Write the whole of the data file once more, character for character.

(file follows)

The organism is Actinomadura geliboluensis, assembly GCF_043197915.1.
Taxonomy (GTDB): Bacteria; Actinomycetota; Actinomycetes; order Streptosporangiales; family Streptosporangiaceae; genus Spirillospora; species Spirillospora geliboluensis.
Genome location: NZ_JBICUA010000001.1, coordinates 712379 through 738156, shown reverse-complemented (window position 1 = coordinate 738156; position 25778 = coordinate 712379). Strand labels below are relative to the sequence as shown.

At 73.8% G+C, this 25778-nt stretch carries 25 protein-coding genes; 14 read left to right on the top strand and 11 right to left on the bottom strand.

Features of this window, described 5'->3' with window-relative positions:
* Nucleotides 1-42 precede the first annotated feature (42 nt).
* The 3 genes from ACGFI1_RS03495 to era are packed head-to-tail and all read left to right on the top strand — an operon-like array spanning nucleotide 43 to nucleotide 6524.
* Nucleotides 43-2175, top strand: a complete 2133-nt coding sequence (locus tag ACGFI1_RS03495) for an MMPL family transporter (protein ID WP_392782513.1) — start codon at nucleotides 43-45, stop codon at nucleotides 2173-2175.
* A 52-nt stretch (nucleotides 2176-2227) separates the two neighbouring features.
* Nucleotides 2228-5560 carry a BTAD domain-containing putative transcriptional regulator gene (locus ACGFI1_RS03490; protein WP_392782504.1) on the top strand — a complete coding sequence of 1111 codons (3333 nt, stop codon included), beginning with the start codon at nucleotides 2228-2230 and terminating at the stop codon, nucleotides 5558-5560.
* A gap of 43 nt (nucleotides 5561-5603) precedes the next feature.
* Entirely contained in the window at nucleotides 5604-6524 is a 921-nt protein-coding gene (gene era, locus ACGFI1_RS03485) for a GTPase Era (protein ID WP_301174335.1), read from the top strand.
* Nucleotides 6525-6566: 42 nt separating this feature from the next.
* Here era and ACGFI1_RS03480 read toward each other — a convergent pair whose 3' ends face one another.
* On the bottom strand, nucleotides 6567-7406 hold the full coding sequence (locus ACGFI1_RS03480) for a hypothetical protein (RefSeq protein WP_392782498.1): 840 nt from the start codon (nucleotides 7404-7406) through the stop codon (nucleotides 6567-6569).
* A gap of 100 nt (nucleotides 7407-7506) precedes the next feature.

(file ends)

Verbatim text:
The organism is Actinomadura geliboluensis, assembly GCF_043197915.1.
Taxonomy (GTDB): Bacteria; Actinomycetota; Actinomycetes; order Streptosporangiales; family Streptosporangiaceae; genus Spirillospora; species Spirillospora geliboluensis.
Genome location: NZ_JBICUA010000001.1, coordinates 712379 through 738156, shown reverse-complemented (window position 1 = coordinate 738156; position 25778 = coordinate 712379). Strand labels below are relative to the sequence as shown.

At 73.8% G+C, this 25778-nt stretch carries 25 protein-coding genes; 14 read left to right on the top strand and 11 right to left on the bottom strand.

Features of this window, described 5'->3' with window-relative positions:
* Nucleotides 1-42 precede the first annotated feature (42 nt).
* The 3 genes from ACGFI1_RS03495 to era are packed head-to-tail and all read left to right on the top strand — an operon-like array spanning nucleotide 43 to nucleotide 6524.
* Nucleotides 43-2175, top strand: a complete 2133-nt coding sequence (locus tag ACGFI1_RS03495) for an MMPL family transporter (protein ID WP_392782513.1) — start codon at nucleotides 43-45, stop codon at nucleotides 2173-2175.
* A 52-nt stretch (nucleotides 2176-2227) separates the two neighbouring features.
* Nucleotides 2228-5560 carry a BTAD domain-containing putative transcriptional regulator gene (locus ACGFI1_RS03490; protein WP_392782504.1) on the top strand — a complete coding sequence of 1111 codons (3333 nt, stop codon included), beginning with the start codon at nucleotides 2228-2230 and terminating at the stop codon, nucleotides 5558-5560.
* A gap of 43 nt (nucleotides 5561-5603) precedes the next feature.
* Entirely contained in the window at nucleotides 5604-6524 is a 921-nt protein-coding gene (gene era, locus ACGFI1_RS03485) for a GTPase Era (protein ID WP_301174335.1), read from the top strand.
* Nucleotides 6525-6566: 42 nt separating this feature from the next.
* Here era and ACGFI1_RS03480 read toward each other — a convergent pair whose 3' ends face one another.
* On the bottom strand, nucleotides 6567-7406 hold the full coding sequence (locus ACGFI1_RS03480) for a hypothetical protein (RefSeq protein WP_392782498.1): 840 nt from the start codon (nucleotides 7404-7406) through the stop codon (nucleotides 6567-6569).
* A gap of 100 nt (nucleotides 7407-7506) precedes the next feature.